White Wine – History And How Is It Made?
“There is a power within the succulent grape
That made thee, stronger than all human power.”
– Francis Saltus Saltus
Wine has been the muse for many poets. Today it is considered to be a sophisticated drink revered by many. White wine has many variations and can be either straw-yellow, yellow-green or yellow-gold in color. The numerous varieties of white wine grapes give the wine its color, texture, and flavor.
The presence of wine in this world is almost as old as civilization itself. The earliest evidence of wine making techniques date back to 6000 BC in the middle-eastern country of Armenia. Egyptians are also known to have produced wine since ancient times. Scenes of wine-making adorned many tomb walls which show the importance of wine in Egypt. The cities of ancient Greece considered wine to be a drink of the elite.
The popularity of wine was augmented during the Roman era when wine-making techniques spread across most of Europe. Wine gradually found its way through the silk route to China. Because of its religious impact on the Christians, wine-making was primarily the work of monasteries.
During the Renaissance, The qualities of wine were being appreciated by wine drinkers and by the 18th century, France had become the unsurpassed producer of elite wine. Regional wines, which had a distinctive taste and character, soon gained popularity and to this day France remains the world’s leading producers of wine.
How Is It Made?
Crush Grapes and Collect the Juice
White wine can be made with white or red grapes. White wines are fermented without the skin whereas red wine gets its color from the skin of the red grapes. The grapes are pressed to separate the juice from the skin. The grape juice is then ready to be fermented.
The fresh, fruit flavors of white wine can be accredited to the fact that they are fermented at cooler temperatures than red wine. During this time the yeast present in the grapes automatically initiates the fermentation process. Two parts sugar ferments into one part wine so the sugar content of the juice is directly proportional to the alcohol level.
MLF and Oaking
Malolactic fermentation transforms the malic acid into lactic acid which changes the texture of the wine to creamy. This is an optional procedure to add a creamy flavor to the wine. Another procedure is oaking the white wine to give it a vanilla flavor. Both of these procedures involve time and money, which makes the wines that have gone through these procedures more expensive.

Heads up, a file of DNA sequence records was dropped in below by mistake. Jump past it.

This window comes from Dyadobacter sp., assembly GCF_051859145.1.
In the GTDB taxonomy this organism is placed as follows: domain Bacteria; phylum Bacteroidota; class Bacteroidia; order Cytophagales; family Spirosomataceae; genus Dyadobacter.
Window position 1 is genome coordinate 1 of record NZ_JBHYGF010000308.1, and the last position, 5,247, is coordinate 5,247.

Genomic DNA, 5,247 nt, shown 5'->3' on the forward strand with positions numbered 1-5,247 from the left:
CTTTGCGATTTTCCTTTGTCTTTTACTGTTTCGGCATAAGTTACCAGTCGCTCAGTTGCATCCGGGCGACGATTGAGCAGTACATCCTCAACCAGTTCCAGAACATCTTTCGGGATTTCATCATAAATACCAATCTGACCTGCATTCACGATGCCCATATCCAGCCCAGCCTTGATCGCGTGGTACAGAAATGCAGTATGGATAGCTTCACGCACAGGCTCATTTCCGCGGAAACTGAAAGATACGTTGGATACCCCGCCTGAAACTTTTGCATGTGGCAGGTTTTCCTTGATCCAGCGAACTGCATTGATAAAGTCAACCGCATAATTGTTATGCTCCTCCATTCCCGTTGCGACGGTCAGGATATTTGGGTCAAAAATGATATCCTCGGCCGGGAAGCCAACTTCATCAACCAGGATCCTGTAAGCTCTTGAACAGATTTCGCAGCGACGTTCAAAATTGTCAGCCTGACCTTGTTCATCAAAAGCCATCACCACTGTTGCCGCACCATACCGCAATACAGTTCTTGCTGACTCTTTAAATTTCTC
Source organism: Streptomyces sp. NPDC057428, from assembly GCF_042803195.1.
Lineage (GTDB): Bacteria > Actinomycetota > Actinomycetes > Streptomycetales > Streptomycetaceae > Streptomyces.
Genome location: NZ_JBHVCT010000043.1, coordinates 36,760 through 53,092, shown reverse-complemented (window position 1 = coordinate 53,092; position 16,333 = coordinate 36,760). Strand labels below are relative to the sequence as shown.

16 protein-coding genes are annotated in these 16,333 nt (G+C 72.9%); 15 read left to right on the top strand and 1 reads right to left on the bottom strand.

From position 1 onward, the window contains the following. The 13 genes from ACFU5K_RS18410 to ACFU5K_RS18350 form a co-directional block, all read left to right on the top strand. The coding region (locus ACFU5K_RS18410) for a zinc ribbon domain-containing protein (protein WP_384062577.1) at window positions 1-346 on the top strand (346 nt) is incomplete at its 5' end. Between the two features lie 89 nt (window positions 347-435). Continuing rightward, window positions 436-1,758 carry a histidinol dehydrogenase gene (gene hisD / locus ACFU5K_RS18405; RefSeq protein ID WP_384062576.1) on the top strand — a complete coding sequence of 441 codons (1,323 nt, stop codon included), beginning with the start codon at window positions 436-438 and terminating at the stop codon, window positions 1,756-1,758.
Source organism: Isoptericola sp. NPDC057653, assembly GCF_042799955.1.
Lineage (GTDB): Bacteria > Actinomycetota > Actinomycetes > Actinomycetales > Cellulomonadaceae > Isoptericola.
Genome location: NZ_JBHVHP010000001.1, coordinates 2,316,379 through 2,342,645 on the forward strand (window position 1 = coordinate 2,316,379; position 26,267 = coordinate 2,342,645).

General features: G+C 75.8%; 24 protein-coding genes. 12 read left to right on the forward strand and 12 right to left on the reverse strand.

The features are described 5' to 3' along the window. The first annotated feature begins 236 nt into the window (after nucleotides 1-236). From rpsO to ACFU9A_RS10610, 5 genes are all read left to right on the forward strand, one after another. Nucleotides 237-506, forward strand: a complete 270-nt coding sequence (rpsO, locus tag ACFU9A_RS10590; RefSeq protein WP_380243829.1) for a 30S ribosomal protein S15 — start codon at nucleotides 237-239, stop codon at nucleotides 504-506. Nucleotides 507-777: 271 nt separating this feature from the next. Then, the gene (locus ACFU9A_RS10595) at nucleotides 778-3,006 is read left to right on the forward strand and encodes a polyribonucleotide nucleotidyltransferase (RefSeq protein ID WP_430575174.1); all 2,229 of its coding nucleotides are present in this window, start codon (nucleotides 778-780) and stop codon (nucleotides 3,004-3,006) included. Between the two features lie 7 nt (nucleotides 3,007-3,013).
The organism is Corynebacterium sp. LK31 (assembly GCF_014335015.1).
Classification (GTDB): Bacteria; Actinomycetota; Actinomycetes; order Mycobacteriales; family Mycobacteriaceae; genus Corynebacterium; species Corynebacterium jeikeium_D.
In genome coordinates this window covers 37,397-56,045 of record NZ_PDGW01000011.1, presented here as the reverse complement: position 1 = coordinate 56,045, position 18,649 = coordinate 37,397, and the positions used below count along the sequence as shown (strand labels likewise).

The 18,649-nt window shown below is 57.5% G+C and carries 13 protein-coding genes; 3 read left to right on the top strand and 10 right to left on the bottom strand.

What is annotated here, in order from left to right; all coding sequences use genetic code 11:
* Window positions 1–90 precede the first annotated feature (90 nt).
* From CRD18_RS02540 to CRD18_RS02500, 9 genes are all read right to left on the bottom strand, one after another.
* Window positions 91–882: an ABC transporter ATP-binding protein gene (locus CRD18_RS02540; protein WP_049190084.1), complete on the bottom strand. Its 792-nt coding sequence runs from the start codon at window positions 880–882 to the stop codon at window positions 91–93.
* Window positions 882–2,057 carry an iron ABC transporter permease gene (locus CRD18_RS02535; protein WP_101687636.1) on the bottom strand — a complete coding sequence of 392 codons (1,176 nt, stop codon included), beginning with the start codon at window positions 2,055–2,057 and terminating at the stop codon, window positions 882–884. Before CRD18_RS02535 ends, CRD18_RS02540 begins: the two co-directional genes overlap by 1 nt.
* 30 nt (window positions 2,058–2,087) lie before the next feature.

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Filtering And Bottling
White wines are always filtered before being bottled. This is done to remove any suspended particles from the wine before it is packaged.
Most Common White Wine Grapes And Regions
Chardonnay grows well in most wine regions of the world. Burgundy, France is the original home of the versatile, Chardonnay grapes. Cool climates produce Chardonnay grapes that have flavors of citrus, apple, and pear. Moderate climatic conditions provide medium acidity to the grapes. In warm regions, this variety of grapes has pineapple and banana flavors with medium acidity. Wine makers can add secondary flavors to the wine through malolactic fermentation or by oaking the wine.
Sauvignon Blanc is a variety of grapes that is usually used for making refreshingly, fruity white wine. Bordeaux and Loire Valley have used these grapes for a long time to produce spectacular, white wines. The Sauvignon Blanc grapes are also widely grown in New Zealand where it lends flavors of citrus, elderflower, and peach to wine.
Another grape variety from the Loire Valley is Chenin Blanc. It is used for making some of the world’s most age-worthy, white wines. Chenin Blanc is also grown in South Africa where it is often referred as Steen. Wines made from these grapes have a floral aroma with apple and pear flavors.
The cool climates of Alsace give the Gewürztraminer grape wines an intensely floral, aromatic flavor. The perfect blend of spice and slight sweetness makes the wine pair well with hot Asian and Caribbean cuisine.
France’s Northern Rhône region is famous for cultivating the white grape variety of Marsanne. Marsanne makes full-bodied, low-acid wines and has flavors of almond, white peaches, and whiffs of spiced pears.
Wine has been in production for thousands of years in a variety of types and flavors. Wine makers have started experimenting and innovating to continuously provide us with new varieties and distinctive flavors of white wine. So grab a bottle, pop the cork, and pour yourself a deliciously, refreshing adult beverage.